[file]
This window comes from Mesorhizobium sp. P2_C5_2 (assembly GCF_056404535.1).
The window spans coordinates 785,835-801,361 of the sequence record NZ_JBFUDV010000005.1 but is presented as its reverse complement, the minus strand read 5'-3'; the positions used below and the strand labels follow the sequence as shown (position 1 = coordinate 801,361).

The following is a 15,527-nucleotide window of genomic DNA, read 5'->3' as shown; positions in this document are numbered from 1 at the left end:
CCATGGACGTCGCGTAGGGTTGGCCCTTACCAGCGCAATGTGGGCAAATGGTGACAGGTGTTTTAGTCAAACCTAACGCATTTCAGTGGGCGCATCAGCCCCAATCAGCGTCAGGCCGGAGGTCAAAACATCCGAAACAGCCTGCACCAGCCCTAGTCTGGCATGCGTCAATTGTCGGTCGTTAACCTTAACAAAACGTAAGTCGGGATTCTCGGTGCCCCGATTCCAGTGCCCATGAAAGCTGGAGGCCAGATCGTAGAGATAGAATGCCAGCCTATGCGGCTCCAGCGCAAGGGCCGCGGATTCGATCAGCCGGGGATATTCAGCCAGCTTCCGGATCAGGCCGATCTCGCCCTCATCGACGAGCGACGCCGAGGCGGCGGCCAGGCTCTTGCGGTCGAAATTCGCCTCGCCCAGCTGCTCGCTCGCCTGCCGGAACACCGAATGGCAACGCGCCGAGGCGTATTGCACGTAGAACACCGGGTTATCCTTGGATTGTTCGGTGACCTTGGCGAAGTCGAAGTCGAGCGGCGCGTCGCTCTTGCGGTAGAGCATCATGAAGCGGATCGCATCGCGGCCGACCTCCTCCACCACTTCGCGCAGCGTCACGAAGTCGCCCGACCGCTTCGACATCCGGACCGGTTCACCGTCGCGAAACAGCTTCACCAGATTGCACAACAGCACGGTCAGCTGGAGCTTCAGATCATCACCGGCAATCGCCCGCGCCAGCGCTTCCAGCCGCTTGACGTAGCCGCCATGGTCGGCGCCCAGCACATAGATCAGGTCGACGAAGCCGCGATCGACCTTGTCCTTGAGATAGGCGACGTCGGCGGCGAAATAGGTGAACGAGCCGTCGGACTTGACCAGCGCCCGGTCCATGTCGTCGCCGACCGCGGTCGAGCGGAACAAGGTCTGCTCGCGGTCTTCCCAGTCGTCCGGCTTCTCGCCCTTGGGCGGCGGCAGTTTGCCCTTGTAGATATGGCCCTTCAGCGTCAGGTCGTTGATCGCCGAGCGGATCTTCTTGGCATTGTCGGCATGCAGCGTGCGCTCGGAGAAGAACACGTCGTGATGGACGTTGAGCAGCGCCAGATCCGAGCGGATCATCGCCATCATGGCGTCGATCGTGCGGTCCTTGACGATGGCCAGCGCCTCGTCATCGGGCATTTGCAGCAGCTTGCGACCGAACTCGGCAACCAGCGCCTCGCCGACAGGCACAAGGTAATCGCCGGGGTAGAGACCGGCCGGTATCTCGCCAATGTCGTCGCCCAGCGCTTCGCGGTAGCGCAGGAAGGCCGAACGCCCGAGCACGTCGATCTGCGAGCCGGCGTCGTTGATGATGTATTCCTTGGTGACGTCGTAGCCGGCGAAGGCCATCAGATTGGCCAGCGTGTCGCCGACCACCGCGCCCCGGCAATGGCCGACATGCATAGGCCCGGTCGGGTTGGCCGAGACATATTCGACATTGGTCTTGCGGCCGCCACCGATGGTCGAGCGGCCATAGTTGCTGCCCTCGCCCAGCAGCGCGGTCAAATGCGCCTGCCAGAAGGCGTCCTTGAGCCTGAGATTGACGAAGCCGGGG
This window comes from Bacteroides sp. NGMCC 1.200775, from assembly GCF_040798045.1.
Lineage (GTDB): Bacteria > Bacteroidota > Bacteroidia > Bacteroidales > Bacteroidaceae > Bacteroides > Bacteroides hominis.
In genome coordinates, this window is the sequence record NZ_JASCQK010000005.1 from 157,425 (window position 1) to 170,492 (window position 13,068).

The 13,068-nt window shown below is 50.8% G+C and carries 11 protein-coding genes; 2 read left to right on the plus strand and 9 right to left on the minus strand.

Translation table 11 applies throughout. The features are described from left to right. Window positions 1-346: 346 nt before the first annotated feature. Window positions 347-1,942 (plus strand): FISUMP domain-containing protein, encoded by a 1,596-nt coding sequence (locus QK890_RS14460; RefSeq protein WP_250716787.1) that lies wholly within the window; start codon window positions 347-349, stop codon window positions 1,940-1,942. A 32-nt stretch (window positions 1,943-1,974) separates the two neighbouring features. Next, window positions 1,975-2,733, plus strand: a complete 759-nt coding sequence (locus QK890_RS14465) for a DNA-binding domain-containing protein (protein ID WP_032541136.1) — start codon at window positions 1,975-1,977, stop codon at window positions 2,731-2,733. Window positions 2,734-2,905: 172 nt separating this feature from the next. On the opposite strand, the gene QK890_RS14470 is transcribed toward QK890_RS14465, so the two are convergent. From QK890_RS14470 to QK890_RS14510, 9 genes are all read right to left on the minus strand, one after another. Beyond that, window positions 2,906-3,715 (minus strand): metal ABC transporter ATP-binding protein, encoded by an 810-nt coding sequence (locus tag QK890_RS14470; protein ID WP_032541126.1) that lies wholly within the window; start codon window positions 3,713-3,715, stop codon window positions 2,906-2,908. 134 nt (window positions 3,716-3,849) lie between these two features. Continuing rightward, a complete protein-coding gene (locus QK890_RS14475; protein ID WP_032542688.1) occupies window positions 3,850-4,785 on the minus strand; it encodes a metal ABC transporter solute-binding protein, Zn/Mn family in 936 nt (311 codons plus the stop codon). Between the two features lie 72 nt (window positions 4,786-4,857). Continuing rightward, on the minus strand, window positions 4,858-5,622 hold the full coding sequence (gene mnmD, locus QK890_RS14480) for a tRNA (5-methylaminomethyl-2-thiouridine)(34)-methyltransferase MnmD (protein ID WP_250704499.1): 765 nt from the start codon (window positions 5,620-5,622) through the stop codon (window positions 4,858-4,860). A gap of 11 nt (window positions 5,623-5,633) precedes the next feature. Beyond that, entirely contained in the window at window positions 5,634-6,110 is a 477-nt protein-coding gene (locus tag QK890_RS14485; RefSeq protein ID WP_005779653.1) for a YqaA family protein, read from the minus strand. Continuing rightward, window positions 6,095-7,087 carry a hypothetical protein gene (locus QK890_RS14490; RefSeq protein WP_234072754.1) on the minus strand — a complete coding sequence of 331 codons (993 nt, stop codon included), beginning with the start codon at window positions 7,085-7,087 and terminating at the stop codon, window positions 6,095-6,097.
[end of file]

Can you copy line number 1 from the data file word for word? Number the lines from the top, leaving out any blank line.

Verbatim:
This window comes from Mesorhizobium sp. P2_C5_2 (assembly GCF_056404535.1).